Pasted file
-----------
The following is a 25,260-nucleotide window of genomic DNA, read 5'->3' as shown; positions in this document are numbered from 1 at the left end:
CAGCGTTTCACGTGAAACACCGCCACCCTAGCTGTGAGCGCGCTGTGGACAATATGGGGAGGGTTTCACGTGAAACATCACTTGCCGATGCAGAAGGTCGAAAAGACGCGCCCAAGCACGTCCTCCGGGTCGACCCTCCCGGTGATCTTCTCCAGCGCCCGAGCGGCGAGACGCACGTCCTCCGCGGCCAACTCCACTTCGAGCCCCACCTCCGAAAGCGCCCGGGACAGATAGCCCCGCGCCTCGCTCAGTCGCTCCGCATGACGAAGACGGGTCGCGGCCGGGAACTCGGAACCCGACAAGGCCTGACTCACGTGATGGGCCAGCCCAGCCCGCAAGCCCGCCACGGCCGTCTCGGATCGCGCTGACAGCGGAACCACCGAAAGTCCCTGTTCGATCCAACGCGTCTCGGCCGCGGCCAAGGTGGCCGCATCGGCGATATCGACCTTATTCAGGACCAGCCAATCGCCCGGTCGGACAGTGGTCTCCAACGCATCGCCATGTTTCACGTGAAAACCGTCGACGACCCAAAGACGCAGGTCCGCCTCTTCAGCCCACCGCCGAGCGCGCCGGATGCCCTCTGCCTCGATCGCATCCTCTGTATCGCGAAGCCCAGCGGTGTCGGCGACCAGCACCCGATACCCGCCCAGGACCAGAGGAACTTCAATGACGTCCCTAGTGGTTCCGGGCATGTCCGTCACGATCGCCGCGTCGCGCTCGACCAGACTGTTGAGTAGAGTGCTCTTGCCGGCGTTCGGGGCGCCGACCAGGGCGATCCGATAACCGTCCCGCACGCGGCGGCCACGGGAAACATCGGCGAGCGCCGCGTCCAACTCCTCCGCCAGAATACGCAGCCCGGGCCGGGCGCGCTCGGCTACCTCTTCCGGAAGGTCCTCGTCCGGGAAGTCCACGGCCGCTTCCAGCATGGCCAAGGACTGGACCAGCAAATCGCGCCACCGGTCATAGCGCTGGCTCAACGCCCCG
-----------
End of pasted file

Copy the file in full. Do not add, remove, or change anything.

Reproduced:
The following is a 25,260-nucleotide window of genomic DNA, read 5'->3' as shown; positions in this document are numbered from 1 at the left end:
CAGCGTTTCACGTGAAACACCGCCACCCTAGCTGTGAGCGCGCTGTGGACAATATGGGGAGGGTTTCACGTGAAACATCACTTGCCGATGCAGAAGGTCGAAAAGACGCGCCCAAGCACGTCCTCCGGGTCGACCCTCCCGGTGATCTTCTCCAGCGCCCGAGCGGCGAGACGCACGTCCTCCGCGGCCAACTCCACTTCGAGCCCCACCTCCGAAAGCGCCCGGGACAGATAGCCCCGCGCCTCGCTCAGTCGCTCCGCATGACGAAGACGGGTCGCGGCCGGGAACTCGGAACCCGACAAGGCCTGACTCACGTGATGGGCCAGCCCAGCCCGCAAGCCCGCCACGGCCGTCTCGGATCGCGCTGACAGCGGAACCACCGAAAGTCCCTGTTCGATCCAACGCGTCTCGGCCGCGGCCAAGGTGGCCGCATCGGCGATATCGACCTTATTCAGGACCAGCCAATCGCCCGGTCGGACAGTGGTCTCCAACGCATCGCCATGTTTCACGTGAAAACCGTCGACGACCCAAAGACGCAGGTCCGCCTCTTCAGCCCACCGCCGAGCGCGCCGGATGCCCTCTGCCTCGATCGCATCCTCTGTATCGCGAAGCCCAGCGGTGTCGGCGACCAGCACCCGATACCCGCCCAGGACCAGAGGAACTTCAATGACGTCCCTAGTGGTTCCGGGCATGTCCGTCACGATCGCCGCGTCGCGCTCGACCAGACTGTTGAGTAGAGTGCTCTTGCCGGCGTTCGGGGCGCCGACCAGGGCGATCCGATAACCGTCCCGCACGCGGCGGCCACGGGAAACATCGGCGAGCGCCGCGTCCAACTCCTCCGCCAGAATACGCAGCCCGGGCCGGGCGCGCTCGGCTACCTCTTCCGGAAGGTCCTCGTCCGGGAAGTCCACGGCCGCTTCCAGCATGGCCAAGGACTGGACCAGCAAATCGCGCCACCGGTCATAGCGCTGGCTCAACGCCCCG